October 24th, 2014


Plan A, Finally

After carrying them around all week, it finally sunk in that I did not have any need for my keys, so I put them in my backpack aka luggage.

Swim suit, Hawaiian shirt, socks & tennis shoes, with only my room key card in the shirt pocket, beach towel over my shoulders and sun hat on my head,went to the beach. Took off shoes & socks and went wading in the ocean until I couldn't feel my feet.

Sat in the shade under the pier, enjoyed to ocean, and kept wondering why I couldn't just sit here and enjoy the sunshine & white noise and occasional eye candy. A surfer answered that for me, indirectly. This one guy in orange trunks, shirtless, on a full sized board sat for many minutes at a time, waiting for a wave, and rode each one for the 10 seconds it was alive. Over and over again. He was still there an hour later. I just don't have that kind of concentration, or ability to stick to a routine task.

I can't really force myself to enjoy myself just sitting. After about 90 minutes I walked back to the motel, changed into cutoffs and a T-shirt, went back across the overpass to the pier and had lunch at the restaurant there.

The clam chowder in a bread bowl was okay, the way overpriced seafood pasta bowl was a total WTF.Could not taste the crab slivers because they were caught in the cooked spinach leaves. Speared what I thought was fish, but it was a slice of artichoke heart. There were enough slices to build two artichokes. The scallops were baby baby ones, overcooked. there was also rehydrated dried shrimp. Pinwheel pasta was undercooked slightly, everything was lightly touched by alfredo mist. And the shaved parmisan on top never got hot enough to melt.

Walked down the promenade slowly, stopping often in the small dollops of shade, because there were a lot of bikini clad women on the beach. There were a lot more people in general on the beach than there have been for the rest of the week. Friday early adapters I guess.

There was zero surf when I began my walk, but by the time I got parallel to the mob of surfers, there were small waves. But it was like the ski slopes - bunny slopes. Safe for children - and there were many with and without adults - and a lot of women. I got a few photos, but won't look at them till I get home to the big PC.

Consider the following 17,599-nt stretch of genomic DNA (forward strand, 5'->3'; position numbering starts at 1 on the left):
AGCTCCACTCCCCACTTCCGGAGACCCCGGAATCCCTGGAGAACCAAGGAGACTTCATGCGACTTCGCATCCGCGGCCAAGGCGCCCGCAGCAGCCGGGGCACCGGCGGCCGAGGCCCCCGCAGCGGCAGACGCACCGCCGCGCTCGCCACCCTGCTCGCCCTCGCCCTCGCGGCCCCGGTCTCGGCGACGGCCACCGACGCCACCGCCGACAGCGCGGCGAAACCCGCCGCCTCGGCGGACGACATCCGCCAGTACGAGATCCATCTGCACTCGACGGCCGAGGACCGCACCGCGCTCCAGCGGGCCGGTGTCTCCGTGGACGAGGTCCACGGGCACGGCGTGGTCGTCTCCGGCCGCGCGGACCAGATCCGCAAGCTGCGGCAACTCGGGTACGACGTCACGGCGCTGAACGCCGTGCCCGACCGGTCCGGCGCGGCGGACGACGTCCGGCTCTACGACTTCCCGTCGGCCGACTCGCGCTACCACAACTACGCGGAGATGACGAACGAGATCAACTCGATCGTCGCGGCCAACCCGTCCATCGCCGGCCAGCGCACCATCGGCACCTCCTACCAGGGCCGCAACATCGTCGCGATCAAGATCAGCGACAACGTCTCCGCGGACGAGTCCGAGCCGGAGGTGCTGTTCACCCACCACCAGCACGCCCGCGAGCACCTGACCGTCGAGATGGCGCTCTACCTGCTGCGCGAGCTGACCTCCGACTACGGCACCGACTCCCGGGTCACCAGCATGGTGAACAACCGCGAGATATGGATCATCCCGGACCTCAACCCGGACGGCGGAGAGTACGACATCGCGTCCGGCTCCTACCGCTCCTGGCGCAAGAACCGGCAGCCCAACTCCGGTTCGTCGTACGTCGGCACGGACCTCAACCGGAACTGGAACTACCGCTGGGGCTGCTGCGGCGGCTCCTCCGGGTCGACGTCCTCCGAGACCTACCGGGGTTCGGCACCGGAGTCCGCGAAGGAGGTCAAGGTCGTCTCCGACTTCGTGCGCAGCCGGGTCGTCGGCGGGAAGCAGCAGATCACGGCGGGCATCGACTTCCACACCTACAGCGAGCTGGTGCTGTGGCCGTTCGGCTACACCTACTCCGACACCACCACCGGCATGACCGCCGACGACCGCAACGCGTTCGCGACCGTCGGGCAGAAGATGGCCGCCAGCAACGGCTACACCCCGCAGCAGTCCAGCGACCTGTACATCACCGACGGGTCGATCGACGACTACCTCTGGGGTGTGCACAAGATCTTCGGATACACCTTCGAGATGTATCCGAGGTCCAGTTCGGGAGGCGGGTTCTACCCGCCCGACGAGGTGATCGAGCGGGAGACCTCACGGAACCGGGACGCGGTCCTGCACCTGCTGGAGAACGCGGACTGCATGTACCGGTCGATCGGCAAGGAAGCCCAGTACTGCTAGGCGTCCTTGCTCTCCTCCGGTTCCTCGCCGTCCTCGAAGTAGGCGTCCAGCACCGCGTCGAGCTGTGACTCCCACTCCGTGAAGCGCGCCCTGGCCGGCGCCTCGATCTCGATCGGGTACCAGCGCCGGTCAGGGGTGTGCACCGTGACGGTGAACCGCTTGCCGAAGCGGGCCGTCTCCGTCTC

Just hung out along the beach all day, wandered back to the motel at about 5, changed again into swim trunks and went for a dip in the pool. Had it all to myself. Warm water, 6 to 8 feet in the deep half. Very relaxing.

Changed again, walked down the block to Barrelhouse 101, a local place where they had the World Series on three screens, and KC scored their final 2 runs as I watched. Not happy. Hopefully the Royals' pitching will return to opening day form.

Had the short rib poutine, which was much better than expected. Shredded beef on top of mushy fries, topped with some kind of crumbly cheese and the gravy was served on the side. Had the bread pudding for dessert, huge scoop of vanilla ice cream on top almost disguised the fact that the pudding was way overdone, not hardly alcoholic, and pretty much the worst bread pudding I have ever had in a restaurant.

They sat me under the line of fire of a ceiling fan which was going 200mph, and I was sneezing by the time I left. It was also a lot colder outside than it has been, so I'm drinking hot tea instead of cold cola. Part of that is I finally got a touch of sunburn.

Walked back to the motel, and here I am.

All I have to do to pack is throw all the dirty clothes into the backpack,

Plans for tomorrow:
Finish packing
Check out by 10:15 and walk to the train station. It's 20 minutes, but there's no real alternative. Pacific Surfrider to Santa Barbara and Coast Starlight to San Jose. Light rail to Fair Oaks and walk the last mile home. Should be home by 10. 

Slarty Animated

It's a Woman!

I have been reading a lot of short SF stories by beginning writers, thanks to the last two issues of Writers of the Future somehow landing on my Kindle. And I have noticed something not politically correct.

Most of the time, I can tell if the writer is a woman.

There's no value judgment here, it can be on stories I love and on stories I ditch after a few pages, and all levels in  between. But I usually notice the writer's gender in the first page or two.

So you're going to tell me of course, because WOF prefaces each story with a bio of the author (and of the illustrator as well). But no, I skip those because I don't want to know anything about the writer until after I have read the work. I think it is enormously rude of WOF to put those in front and not after the stories.

It isn't the subject matter, men and women have approached the same subjects, often in the same issue. It has to do with phrasing and a little bit of vocabulary. Sorry, I have not dug into this enough to give examples, except in vague terms.

except for one example of a man's writing. The story was one of those "retired military men form vigilante posse" tales. The main character was all about minor details of military order when they didn't really apply. Women don't tend to do that. The story was so stilted that way that I bailed after 4 pages.

This is not to say that if I cannot tell, then the woman writes "like a man". Nope. Everything I have read (and that's all her novels) by Margaret Atwood are gender neutral to me. Amy Tan, on the other hand, screams "I am a woman" on every page. Most of Sherri S. Tepper's work holds no gender for me, except when she delves more into fantasy than sci-fi. Truman Capote, for all his flamishness IRL, reads like a male writer.

Just a personal obvservation, no value judgment, YMMV.